If you’re a blogger, you probably know that Pinterest is a fantastic source of traffic. In fact, it’s the only social media channel I need and use for my blogging business, and what I recommend to my readers and students of my courses.
However, as with any major platform, Pinterest changes its algorithm constantly and we need to adjust.
If you’re on Pinterest already and have been pinning and scheduling for the past year or so, you’ve probably noticed something different in the past months.
Many accounts got suspended (even if their creators didn’t know why) and many bloggers who’ve been getting a ton of Pinterest traffic, suddenly saw a drop in page views and engagement.
All that is because the Pinterest best practices have changed in 2020. Let’s see how.
The New Pinterest Best Practices
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If we have to summarize this in 1 sentence, it would be this: ‘Focus on creating fresh Pins as often as possible.’
Nothing new, you might say. And it’s a piece of advice that experts have been giving for a long time now. But this time, it’s different.
Pinterest really has put an emphasis on fresh images (even if the descriptions and titles remain the same) and is against duplicate content.
However, now ‘duplicate’ means something different and this is where the biggest changes in our scheduling and pinning habits will occur.
Duplicate content is now described as any Pin that has already been shared on Pinterest. If its URL appears in 2 boards, it’s duplicate and it won’t be given as much value as a fresh Pin that you’ve just added to the one most relevant board of yours it belongs to.
However, the URL itself or the description and other elements of the Pin wouldn’t be considered duplicate. We’re talking about images here as Pinterest is a visual platform for discovering ideas. What you need to do is go to Canva or whatever tool you use to create images, and quickly come up with a new graphic (that means new colors, images, text, etc.)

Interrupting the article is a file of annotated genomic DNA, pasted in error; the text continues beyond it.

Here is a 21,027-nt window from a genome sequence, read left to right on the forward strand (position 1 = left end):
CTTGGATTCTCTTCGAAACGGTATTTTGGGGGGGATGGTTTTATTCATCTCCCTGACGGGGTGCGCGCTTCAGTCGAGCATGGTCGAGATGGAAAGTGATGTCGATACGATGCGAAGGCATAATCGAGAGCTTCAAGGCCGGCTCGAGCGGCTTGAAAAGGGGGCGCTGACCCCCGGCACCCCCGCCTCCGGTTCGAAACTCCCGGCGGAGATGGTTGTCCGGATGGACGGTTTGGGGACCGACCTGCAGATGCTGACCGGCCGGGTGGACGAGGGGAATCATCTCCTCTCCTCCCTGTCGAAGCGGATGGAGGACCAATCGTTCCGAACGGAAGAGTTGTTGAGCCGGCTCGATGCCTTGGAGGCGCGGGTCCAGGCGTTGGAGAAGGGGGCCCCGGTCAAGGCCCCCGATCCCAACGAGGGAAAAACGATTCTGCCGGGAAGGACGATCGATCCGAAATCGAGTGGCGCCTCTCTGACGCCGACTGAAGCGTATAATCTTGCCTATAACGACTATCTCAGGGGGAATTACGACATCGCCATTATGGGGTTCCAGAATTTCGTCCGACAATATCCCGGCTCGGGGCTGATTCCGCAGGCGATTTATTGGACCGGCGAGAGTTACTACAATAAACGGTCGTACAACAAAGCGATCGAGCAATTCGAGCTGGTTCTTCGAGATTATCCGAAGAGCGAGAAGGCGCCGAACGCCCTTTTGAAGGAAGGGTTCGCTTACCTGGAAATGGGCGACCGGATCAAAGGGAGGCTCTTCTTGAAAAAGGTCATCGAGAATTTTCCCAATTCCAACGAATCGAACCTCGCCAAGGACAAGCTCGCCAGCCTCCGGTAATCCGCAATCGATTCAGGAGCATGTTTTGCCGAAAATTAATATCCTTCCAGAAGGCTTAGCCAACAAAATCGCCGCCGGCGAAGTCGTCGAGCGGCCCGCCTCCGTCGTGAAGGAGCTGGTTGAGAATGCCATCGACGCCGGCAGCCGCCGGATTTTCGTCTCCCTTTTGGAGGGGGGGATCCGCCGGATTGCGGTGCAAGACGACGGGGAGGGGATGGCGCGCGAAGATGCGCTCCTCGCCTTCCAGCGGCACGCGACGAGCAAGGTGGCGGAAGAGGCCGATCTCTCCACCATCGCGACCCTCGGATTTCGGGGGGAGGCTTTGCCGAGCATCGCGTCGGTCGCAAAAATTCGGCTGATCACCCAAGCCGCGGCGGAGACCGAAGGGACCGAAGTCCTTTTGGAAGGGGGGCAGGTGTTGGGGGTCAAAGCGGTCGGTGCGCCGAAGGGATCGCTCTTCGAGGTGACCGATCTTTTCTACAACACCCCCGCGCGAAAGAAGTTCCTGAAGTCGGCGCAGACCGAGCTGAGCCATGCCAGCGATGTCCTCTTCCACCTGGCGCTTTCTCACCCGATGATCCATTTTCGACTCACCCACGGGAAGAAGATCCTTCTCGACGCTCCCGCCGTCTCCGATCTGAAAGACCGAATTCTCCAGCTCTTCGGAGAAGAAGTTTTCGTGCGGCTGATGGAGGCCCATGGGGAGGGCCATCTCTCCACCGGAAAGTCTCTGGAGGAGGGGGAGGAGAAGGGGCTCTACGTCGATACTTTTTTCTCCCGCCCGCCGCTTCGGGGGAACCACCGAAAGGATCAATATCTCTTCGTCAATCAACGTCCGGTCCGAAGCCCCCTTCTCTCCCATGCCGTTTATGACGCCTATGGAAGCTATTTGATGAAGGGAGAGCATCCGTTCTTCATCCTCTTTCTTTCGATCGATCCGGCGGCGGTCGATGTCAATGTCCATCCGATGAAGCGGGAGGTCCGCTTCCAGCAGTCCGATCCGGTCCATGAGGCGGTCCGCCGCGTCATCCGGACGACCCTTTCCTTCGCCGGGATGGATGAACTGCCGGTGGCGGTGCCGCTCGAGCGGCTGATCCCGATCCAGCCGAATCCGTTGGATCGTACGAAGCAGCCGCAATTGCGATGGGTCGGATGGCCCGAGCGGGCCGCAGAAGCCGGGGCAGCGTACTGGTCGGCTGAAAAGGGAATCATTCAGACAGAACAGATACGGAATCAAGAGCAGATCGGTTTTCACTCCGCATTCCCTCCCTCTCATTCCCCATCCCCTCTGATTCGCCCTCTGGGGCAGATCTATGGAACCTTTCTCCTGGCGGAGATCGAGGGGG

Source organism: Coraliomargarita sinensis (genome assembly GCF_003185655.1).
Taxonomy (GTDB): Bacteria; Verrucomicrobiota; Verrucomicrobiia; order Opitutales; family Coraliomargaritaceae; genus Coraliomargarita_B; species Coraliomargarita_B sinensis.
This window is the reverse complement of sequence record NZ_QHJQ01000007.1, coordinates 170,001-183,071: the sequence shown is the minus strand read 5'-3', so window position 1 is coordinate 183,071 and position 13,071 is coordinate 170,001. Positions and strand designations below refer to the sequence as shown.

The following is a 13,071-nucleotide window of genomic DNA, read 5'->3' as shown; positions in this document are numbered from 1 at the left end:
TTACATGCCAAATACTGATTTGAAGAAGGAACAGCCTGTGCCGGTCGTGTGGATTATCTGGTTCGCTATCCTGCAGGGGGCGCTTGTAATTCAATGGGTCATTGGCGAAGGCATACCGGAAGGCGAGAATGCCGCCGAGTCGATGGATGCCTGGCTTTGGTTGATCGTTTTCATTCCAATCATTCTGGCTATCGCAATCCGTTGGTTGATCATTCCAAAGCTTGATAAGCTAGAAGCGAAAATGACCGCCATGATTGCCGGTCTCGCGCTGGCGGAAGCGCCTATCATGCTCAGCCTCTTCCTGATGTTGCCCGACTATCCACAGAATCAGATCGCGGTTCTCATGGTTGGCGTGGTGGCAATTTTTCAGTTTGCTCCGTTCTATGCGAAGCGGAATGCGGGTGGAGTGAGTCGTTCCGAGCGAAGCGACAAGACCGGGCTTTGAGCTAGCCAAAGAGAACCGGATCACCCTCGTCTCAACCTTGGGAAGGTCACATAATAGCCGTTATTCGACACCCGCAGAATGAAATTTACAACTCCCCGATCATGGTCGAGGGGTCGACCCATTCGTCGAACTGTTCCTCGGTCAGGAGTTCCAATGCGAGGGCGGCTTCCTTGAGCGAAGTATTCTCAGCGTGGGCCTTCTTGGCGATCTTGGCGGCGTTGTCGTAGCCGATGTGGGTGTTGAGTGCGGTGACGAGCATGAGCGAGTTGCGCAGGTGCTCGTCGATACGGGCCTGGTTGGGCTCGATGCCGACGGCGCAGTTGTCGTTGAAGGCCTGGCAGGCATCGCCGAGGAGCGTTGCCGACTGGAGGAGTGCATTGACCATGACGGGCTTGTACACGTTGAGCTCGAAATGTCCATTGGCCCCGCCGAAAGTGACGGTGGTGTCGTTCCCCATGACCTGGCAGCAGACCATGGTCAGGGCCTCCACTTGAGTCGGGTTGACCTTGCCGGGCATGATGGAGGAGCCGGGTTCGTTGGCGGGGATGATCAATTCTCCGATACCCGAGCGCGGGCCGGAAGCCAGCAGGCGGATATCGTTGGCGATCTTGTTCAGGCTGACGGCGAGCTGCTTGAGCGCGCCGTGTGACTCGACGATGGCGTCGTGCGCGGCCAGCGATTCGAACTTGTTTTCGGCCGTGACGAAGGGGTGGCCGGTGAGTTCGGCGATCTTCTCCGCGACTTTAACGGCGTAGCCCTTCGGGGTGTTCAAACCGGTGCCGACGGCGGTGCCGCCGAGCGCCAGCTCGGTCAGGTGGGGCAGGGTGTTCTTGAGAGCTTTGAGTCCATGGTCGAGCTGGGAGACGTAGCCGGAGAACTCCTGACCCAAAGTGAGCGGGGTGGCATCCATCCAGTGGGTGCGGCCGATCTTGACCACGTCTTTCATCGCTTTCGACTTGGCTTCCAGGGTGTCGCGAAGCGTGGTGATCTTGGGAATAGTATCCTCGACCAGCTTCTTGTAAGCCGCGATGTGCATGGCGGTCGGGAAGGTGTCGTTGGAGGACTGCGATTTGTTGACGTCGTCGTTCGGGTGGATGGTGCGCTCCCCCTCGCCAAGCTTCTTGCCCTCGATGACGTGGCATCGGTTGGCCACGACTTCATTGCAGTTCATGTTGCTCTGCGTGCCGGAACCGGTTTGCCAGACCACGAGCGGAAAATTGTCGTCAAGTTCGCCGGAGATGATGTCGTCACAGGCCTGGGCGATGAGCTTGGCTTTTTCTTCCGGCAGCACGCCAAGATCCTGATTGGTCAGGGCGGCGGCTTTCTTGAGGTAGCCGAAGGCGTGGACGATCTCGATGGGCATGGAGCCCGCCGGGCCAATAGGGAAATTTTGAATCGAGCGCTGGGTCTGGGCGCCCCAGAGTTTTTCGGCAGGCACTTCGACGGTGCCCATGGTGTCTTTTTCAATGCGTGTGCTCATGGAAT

As Pinterest stated: “Duplicate content will be distributed less or seen by smaller audiences compared to fresher content. If assuming equal relevance there. Accounts that share far too much duplicate content could see suspension or penalties”
If you want to learn directly from the source, watch this webinar a Pinterest rep and the CEO of Tailwind.
Is Tailwind still the right tool to use?
Yes, and it becomes even more valuable. For a start, please keep in mind that Tailwind is a Pinterest partner and they work together to create and comply with the best practices so that the platform can provide the best experience for users (not for marketers or bloggers).
You can keep using Tailwind (or start now if you haven’t signed up yet) as it does most of the work for you. All the scheduling features, the reports and – maybe most importantly – Tribes, are things you can’t miss out on as part of your Pinterest strategy.
How to actually create fresh content on Pinterest?
Okay, so your main goal from now on is to create new Pins. But what else?
Well, even for old posts, if you thought about adding the same Pin to other relevant boards, it’s now better to create a whole new image (which takes just a few minutes with Canva), and save it to your most relevant board.